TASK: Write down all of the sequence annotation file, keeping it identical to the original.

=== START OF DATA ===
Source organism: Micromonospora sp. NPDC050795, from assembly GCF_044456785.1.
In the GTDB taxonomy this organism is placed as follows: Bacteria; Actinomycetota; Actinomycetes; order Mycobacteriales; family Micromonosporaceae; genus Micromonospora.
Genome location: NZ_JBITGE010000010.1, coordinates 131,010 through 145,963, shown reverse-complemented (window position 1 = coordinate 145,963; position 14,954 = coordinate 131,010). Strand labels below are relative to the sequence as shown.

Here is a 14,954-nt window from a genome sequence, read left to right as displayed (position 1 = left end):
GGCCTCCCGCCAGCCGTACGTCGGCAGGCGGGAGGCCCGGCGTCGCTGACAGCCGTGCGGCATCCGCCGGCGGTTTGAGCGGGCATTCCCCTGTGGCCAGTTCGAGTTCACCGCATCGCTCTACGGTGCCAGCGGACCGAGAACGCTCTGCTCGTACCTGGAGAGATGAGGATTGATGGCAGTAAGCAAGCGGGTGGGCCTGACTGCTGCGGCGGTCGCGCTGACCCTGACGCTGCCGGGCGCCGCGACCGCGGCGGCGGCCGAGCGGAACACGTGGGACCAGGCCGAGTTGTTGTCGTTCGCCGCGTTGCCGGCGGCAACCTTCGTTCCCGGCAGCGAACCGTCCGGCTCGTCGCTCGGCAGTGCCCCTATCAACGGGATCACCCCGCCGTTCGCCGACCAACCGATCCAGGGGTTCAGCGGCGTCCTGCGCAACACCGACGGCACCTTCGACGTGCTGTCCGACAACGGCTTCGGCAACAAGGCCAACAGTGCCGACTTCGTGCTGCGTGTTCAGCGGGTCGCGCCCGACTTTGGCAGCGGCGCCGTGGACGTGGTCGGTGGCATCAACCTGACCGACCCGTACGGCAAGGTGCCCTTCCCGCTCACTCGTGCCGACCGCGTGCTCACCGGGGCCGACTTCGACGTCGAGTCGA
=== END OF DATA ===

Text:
Source organism: Micromonospora sp. NPDC050795, from assembly GCF_044456785.1.
In the GTDB taxonomy this organism is placed as follows: Bacteria; Actinomycetota; Actinomycetes; order Mycobacteriales; family Micromonosporaceae; genus Micromonospora.
Genome location: NZ_JBITGE010000010.1, coordinates 131,010 through 145,963, shown reverse-complemented (window position 1 = coordinate 145,963; position 14,954 = coordinate 131,010). Strand labels below are relative to the sequence as shown.

Here is a 14,954-nt window from a genome sequence, read left to right as displayed (position 1 = left end):
GGCCTCCCGCCAGCCGTACGTCGGCAGGCGGGAGGCCCGGCGTCGCTGACAGCCGTGCGGCATCCGCCGGCGGTTTGAGCGGGCATTCCCCTGTGGCCAGTTCGAGTTCACCGCATCGCTCTACGGTGCCAGCGGACCGAGAACGCTCTGCTCGTACCTGGAGAGATGAGGATTGATGGCAGTAAGCAAGCGGGTGGGCCTGACTGCTGCGGCGGTCGCGCTGACCCTGACGCTGCCGGGCGCCGCGACCGCGGCGGCGGCCGAGCGGAACACGTGGGACCAGGCCGAGTTGTTGTCGTTCGCCGCGTTGCCGGCGGCAACCTTCGTTCCCGGCAGCGAACCGTCCGGCTCGTCGCTCGGCAGTGCCCCTATCAACGGGATCACCCCGCCGTTCGCCGACCAACCGATCCAGGGGTTCAGCGGCGTCCTGCGCAACACCGACGGCACCTTCGACGTGCTGTCCGACAACGGCTTCGGCAACAAGGCCAACAGTGCCGACTTCGTGCTGCGTGTTCAGCGGGTCGCGCCCGACTTTGGCAGCGGCGCCGTGGACGTGGTCGGTGGCATCAACCTGACCGACCCGTACGGCAAGGTGCCCTTCCCGCTCACTCGTGCCGACCGCGTGCTCACCGGGGCCGACTTCGACGTCGAGTCGA